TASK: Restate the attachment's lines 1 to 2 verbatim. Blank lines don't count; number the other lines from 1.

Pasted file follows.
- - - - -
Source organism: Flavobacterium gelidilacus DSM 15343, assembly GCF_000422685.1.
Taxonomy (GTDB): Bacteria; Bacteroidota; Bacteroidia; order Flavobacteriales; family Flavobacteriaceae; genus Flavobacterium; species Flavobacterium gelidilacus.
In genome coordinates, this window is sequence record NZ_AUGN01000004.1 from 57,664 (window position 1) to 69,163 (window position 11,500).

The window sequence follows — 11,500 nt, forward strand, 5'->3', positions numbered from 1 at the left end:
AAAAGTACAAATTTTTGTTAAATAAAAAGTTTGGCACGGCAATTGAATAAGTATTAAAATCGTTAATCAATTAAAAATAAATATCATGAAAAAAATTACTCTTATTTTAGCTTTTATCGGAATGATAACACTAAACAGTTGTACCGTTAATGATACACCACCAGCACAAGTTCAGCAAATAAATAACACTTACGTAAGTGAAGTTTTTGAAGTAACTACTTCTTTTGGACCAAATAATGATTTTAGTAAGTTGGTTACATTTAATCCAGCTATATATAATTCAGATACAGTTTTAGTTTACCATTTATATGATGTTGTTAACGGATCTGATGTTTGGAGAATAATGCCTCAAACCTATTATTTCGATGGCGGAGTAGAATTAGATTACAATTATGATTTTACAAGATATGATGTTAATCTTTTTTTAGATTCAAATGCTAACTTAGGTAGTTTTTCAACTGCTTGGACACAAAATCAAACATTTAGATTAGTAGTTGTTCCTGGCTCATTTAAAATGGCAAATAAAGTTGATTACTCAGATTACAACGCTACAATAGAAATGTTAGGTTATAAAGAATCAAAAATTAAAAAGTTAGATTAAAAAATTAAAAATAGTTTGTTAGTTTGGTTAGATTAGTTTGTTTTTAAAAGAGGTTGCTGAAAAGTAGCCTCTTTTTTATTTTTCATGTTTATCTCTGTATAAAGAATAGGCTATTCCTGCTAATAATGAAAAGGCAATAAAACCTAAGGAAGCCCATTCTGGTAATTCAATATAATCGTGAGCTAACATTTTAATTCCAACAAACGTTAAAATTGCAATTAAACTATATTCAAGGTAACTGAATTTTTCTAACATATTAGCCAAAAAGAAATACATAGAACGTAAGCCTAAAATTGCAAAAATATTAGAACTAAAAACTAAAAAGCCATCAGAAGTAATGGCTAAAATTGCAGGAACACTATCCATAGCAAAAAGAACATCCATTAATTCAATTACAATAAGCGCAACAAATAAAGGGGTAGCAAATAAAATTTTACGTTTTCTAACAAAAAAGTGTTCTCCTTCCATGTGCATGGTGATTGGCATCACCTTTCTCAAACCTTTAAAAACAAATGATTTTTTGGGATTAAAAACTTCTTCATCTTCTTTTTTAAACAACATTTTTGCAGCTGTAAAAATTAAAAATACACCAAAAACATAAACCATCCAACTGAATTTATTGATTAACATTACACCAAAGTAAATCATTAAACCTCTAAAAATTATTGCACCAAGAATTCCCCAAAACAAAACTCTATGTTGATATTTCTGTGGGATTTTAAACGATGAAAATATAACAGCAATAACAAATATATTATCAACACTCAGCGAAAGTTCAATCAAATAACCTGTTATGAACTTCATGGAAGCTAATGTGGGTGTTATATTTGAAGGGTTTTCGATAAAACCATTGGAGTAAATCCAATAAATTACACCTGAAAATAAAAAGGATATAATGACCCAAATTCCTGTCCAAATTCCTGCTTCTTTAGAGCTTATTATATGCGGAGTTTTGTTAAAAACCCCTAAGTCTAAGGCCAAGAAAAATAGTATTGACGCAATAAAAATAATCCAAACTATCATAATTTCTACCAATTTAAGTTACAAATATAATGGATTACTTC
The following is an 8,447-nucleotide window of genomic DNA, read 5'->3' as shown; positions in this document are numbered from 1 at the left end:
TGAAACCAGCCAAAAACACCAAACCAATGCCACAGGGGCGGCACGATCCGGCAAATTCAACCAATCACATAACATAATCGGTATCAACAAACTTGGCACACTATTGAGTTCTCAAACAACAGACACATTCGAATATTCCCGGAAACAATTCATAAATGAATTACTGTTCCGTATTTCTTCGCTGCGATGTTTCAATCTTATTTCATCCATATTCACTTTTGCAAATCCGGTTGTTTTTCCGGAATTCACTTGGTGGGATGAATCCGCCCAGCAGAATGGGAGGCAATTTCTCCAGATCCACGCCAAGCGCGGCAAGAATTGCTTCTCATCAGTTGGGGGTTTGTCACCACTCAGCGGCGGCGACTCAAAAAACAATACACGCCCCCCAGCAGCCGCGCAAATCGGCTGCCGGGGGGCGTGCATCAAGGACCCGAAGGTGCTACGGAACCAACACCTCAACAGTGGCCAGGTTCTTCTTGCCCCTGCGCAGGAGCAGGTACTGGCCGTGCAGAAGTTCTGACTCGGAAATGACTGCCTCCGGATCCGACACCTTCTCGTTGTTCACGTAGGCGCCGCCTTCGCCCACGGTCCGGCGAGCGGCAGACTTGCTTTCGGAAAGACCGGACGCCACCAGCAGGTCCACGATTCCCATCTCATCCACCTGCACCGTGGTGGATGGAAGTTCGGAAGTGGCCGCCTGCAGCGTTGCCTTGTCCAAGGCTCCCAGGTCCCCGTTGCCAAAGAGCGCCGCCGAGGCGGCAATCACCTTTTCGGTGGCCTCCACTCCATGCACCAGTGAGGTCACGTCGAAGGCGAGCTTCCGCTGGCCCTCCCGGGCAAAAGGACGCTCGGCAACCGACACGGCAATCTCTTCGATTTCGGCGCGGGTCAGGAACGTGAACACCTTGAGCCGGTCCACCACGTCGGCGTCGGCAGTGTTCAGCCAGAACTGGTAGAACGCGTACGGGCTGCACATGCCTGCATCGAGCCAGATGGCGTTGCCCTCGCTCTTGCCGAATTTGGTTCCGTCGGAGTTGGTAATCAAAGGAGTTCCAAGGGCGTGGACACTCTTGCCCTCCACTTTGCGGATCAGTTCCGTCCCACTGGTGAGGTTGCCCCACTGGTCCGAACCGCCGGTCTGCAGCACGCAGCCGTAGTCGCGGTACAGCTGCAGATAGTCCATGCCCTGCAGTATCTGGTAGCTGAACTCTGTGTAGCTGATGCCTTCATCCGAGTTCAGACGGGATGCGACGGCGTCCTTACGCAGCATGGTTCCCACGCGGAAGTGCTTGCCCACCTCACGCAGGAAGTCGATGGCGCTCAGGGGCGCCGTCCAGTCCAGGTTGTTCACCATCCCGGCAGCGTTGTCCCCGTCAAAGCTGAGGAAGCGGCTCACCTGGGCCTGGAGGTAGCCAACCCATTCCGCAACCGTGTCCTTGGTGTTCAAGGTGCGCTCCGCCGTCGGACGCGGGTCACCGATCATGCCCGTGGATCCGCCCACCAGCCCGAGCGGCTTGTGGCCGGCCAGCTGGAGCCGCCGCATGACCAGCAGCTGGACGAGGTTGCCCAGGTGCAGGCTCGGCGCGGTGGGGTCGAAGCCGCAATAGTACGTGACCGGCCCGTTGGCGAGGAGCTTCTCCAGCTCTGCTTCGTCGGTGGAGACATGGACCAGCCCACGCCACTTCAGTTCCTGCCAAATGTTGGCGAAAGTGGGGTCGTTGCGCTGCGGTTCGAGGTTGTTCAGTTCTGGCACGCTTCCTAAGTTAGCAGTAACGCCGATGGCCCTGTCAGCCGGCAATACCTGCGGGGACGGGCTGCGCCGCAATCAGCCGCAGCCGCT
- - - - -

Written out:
Source organism: Flavobacterium gelidilacus DSM 15343, assembly GCF_000422685.1.
Taxonomy (GTDB): Bacteria; Bacteroidota; Bacteroidia; order Flavobacteriales; family Flavobacteriaceae; genus Flavobacterium; species Flavobacterium gelidilacus.